Key Mexican Senator Introduces Bill To Legalize Marijuana Sales

Key Mexican Senator Introduces Bill To Legalize Marijuana Sales

A senator from Mexico’s ruling party who will soon be a key member of the incoming president’s cabinet filed a bill to legalize marijuana production and sales on Tuesday.

The move comes less than one week after the Mexican Supreme Court struck down the country’s criminalization of cannabis use and possession as unconstitutional.

Under the proposed General Law for the Regulation and Control of Marijuana, introduced by Olga Sánchez Cordero, a senator who is expected to become interior secretary in the government of President-elect Andrés Manuel López Obrador, it would be legal to use, possess, cultivate and sell of cannabis, subject to regulations.

The legislation would create a new Institute for the Regulation and Control of Cannabis under the country’s Ministry of Health, which would issue licenses and permits for marijuana cultivation, harvesting, transportation, processing and sales.

Individuals would be allow to grow up to 20 mature cannabis plants for personal consumption on private property. They would be limited to producing 480 grams of marijuana per year, and would have to register plants with regulators.

People who require greater amounts of cannabis for medical use would be able to request permits.

Selling or giving marijuana products to people under the age of 18 would be prohibited.

Last month, Sánchez and other members of López Obrador’s incoming cabinet discussed legalizing cannabis with Canadian government officials on a trip to that country, which ended prohibition of cannabis on October 17.

López Obrador takes office as president on December 1.

Meanwhile, several U.S states are voting on marijuana ballot measures on Tuesday.

See the original article published on Marijuana Moment below:

Key Mexican Senator Introduces Bill To Legalize Marijuana Sales

Mexico to Hold Groundbreaking Cannabis Debates

Mexico to Hold Groundbreaking Cannabis Debates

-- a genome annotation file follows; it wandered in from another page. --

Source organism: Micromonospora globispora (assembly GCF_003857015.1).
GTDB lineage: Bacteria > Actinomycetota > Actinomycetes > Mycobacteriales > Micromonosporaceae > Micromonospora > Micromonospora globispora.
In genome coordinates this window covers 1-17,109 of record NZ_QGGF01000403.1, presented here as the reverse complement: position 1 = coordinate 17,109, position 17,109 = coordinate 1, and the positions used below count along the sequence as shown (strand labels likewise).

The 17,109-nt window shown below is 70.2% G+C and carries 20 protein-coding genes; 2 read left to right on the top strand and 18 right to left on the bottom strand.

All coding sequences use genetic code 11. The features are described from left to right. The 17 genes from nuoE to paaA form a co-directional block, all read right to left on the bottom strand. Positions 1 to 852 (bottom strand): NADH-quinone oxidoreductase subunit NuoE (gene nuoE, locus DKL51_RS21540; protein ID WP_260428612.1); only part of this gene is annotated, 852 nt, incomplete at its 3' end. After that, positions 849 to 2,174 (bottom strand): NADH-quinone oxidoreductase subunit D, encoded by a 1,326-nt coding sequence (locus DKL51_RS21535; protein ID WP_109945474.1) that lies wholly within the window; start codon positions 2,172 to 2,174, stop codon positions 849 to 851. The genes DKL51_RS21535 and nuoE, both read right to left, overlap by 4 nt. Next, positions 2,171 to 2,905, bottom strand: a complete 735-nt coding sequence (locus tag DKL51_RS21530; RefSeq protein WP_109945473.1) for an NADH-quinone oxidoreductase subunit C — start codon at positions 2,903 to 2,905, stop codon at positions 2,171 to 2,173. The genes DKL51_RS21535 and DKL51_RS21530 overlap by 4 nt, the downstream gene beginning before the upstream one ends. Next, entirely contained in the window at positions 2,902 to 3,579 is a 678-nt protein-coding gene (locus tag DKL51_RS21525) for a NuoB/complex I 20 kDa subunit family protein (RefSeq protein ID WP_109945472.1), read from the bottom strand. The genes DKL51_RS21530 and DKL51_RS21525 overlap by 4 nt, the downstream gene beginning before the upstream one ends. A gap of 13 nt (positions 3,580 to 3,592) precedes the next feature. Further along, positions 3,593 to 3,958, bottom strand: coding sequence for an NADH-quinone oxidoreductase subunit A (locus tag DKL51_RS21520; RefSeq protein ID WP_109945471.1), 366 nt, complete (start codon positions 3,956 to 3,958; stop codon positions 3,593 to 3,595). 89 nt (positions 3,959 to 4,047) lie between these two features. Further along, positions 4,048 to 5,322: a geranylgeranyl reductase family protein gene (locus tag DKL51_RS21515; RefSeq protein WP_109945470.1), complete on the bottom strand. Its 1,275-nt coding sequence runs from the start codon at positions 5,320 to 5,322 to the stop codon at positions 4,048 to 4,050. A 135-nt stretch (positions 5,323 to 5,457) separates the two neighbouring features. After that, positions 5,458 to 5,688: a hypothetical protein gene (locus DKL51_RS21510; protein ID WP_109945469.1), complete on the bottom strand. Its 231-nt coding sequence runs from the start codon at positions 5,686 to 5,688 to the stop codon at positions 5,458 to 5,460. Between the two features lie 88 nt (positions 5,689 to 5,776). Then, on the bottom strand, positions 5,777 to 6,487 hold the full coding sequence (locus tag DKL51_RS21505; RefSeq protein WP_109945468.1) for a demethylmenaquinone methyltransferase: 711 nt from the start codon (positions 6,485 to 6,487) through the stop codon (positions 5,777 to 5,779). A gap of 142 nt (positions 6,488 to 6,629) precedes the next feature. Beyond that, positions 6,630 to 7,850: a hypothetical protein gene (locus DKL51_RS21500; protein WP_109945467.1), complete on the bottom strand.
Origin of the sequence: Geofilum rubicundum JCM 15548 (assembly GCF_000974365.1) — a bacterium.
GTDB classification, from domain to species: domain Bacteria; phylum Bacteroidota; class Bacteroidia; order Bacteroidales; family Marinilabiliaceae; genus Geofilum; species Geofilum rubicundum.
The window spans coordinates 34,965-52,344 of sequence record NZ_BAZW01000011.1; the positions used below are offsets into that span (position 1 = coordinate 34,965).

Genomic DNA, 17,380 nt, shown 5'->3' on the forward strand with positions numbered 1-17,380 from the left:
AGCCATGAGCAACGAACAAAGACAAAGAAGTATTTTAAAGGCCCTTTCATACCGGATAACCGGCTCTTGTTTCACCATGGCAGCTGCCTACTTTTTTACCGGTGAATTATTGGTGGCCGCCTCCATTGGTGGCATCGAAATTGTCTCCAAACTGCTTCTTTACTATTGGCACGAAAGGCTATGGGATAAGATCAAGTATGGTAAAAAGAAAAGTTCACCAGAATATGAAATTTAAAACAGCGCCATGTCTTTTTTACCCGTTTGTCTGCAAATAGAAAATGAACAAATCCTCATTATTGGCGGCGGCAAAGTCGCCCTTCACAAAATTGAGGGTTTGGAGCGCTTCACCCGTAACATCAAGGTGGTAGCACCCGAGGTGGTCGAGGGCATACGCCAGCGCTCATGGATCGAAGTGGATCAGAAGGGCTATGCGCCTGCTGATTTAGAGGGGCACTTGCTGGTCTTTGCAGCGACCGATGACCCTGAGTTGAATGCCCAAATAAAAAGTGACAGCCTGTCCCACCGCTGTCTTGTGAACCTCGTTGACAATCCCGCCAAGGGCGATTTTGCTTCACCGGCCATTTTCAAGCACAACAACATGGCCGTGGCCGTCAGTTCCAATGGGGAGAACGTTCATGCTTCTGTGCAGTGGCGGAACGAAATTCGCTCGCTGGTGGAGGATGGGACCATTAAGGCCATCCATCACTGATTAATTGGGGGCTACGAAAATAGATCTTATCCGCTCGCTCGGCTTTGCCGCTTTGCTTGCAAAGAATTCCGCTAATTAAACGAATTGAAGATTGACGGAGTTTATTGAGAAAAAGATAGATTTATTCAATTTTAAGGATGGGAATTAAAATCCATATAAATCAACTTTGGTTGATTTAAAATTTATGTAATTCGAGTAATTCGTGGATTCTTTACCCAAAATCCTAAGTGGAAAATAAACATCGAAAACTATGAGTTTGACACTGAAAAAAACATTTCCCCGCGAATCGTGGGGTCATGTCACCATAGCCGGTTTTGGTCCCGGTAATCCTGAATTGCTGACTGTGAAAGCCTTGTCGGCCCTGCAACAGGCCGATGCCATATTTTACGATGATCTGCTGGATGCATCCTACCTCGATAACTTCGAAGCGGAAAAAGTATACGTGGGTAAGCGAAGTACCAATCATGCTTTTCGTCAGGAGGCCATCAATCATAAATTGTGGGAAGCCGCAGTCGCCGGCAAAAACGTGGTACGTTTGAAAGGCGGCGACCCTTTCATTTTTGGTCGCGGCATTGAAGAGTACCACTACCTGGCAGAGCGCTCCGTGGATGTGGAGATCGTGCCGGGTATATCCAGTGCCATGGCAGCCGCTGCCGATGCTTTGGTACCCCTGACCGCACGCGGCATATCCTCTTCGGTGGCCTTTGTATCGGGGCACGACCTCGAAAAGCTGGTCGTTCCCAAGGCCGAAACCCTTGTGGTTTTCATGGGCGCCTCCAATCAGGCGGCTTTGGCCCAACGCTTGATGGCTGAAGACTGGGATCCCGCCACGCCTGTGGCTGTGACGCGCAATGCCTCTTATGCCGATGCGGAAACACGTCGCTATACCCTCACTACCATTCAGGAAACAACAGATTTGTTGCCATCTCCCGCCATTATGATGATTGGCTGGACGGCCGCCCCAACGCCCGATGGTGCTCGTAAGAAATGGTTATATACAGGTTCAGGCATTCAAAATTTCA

Mexico has opened a national debate on its cannabis laws, signaling a possible shift on the issue and an end to the country’s prohibitionist laws on the substance.

Mexican President Enrique Pena Nieto called for the formation of five public debates on the issue, following an openness by the country’s supreme court to the legalization of recreational cannabis.

“This is an issue that has directly or indirectly affected the lives of millions of Mexicans,”

said the country’s interior minister, Miguel Angel Osorio Chong,  at the first debate.

“Such a delicate issue cannot be left to improvisation.”

While Pena Nieto rejected the argument that the legalization of recreational cannabis would strip drug cartels of a major source of their income –a notion that has been put forward by many advocates of legalization– he nonetheless said he was open to a changing of the country’s regulations on the issue.

Public opinion polls indicate that while most Mexicans are opposed to the legalization of recreational cannabis, they remain supportive of its use for medical purposes.

Mexico is not the only country in the region grappling with the issue — Colombia and Uruguay have both relaxed their cannabis laws, while Chile’s Congress is currently debating a bill that would legalize its use.

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